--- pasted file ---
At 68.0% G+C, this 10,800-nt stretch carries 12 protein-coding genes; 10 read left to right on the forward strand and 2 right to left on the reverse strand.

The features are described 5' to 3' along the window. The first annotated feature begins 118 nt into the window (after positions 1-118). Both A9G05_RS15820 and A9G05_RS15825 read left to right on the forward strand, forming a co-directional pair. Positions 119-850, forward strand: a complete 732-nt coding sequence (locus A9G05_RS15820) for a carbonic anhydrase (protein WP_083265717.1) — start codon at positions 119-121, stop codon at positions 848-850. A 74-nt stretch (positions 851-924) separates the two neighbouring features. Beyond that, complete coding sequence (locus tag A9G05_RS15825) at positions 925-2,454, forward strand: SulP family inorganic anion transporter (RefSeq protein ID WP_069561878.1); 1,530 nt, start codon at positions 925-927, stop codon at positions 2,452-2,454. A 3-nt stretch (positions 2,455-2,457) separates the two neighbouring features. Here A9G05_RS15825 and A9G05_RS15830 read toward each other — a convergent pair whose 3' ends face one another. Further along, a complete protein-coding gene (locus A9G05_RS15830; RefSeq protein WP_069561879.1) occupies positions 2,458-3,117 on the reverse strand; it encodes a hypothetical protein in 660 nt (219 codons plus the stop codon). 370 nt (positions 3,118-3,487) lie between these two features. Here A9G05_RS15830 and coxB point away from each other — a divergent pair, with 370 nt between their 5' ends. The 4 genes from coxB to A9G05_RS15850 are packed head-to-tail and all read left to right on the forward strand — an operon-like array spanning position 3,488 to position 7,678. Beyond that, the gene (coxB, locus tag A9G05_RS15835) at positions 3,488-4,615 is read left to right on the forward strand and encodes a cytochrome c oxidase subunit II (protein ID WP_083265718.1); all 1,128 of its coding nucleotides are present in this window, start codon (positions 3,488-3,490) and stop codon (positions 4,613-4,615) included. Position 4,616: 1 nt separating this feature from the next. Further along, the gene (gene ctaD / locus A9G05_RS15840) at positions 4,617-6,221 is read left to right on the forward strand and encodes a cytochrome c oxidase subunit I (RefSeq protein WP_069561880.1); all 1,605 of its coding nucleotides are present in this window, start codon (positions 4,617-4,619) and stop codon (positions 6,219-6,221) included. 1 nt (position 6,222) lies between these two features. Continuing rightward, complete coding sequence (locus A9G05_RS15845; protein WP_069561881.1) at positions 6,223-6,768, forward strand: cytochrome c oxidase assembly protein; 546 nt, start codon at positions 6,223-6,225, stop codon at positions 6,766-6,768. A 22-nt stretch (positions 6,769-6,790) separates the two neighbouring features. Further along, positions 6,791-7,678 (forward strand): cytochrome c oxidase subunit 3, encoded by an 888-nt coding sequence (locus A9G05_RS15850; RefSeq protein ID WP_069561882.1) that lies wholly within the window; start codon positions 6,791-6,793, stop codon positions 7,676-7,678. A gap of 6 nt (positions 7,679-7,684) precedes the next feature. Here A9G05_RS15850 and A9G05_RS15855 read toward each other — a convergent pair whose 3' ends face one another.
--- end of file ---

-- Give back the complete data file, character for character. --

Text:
At 68.0% G+C, this 10,800-nt stretch carries 12 protein-coding genes; 10 read left to right on the forward strand and 2 right to left on the reverse strand.

The features are described 5' to 3' along the window. The first annotated feature begins 118 nt into the window (after positions 1-118). Both A9G05_RS15820 and A9G05_RS15825 read left to right on the forward strand, forming a co-directional pair. Positions 119-850, forward strand: a complete 732-nt coding sequence (locus A9G05_RS15820) for a carbonic anhydrase (protein WP_083265717.1) — start codon at positions 119-121, stop codon at positions 848-850. A 74-nt stretch (positions 851-924) separates the two neighbouring features. Beyond that, complete coding sequence (locus tag A9G05_RS15825) at positions 925-2,454, forward strand: SulP family inorganic anion transporter (RefSeq protein ID WP_069561878.1); 1,530 nt, start codon at positions 925-927, stop codon at positions 2,452-2,454. A 3-nt stretch (positions 2,455-2,457) separates the two neighbouring features. Here A9G05_RS15825 and A9G05_RS15830 read toward each other — a convergent pair whose 3' ends face one another. Further along, a complete protein-coding gene (locus A9G05_RS15830; RefSeq protein WP_069561879.1) occupies positions 2,458-3,117 on the reverse strand; it encodes a hypothetical protein in 660 nt (219 codons plus the stop codon). 370 nt (positions 3,118-3,487) lie between these two features. Here A9G05_RS15830 and coxB point away from each other — a divergent pair, with 370 nt between their 5' ends. The 4 genes from coxB to A9G05_RS15850 are packed head-to-tail and all read left to right on the forward strand — an operon-like array spanning position 3,488 to position 7,678. Beyond that, the gene (coxB, locus tag A9G05_RS15835) at positions 3,488-4,615 is read left to right on the forward strand and encodes a cytochrome c oxidase subunit II (protein ID WP_083265718.1); all 1,128 of its coding nucleotides are present in this window, start codon (positions 3,488-3,490) and stop codon (positions 4,613-4,615) included. Position 4,616: 1 nt separating this feature from the next. Further along, the gene (gene ctaD / locus A9G05_RS15840) at positions 4,617-6,221 is read left to right on the forward strand and encodes a cytochrome c oxidase subunit I (RefSeq protein WP_069561880.1); all 1,605 of its coding nucleotides are present in this window, start codon (positions 4,617-4,619) and stop codon (positions 6,219-6,221) included. 1 nt (position 6,222) lies between these two features. Continuing rightward, complete coding sequence (locus A9G05_RS15845; protein WP_069561881.1) at positions 6,223-6,768, forward strand: cytochrome c oxidase assembly protein; 546 nt, start codon at positions 6,223-6,225, stop codon at positions 6,766-6,768. A 22-nt stretch (positions 6,769-6,790) separates the two neighbouring features. Further along, positions 6,791-7,678 (forward strand): cytochrome c oxidase subunit 3, encoded by an 888-nt coding sequence (locus A9G05_RS15850; RefSeq protein ID WP_069561882.1) that lies wholly within the window; start codon positions 6,791-6,793, stop codon positions 7,676-7,678. A gap of 6 nt (positions 7,679-7,684) precedes the next feature. Here A9G05_RS15850 and A9G05_RS15855 read toward each other — a convergent pair whose 3' ends face one another.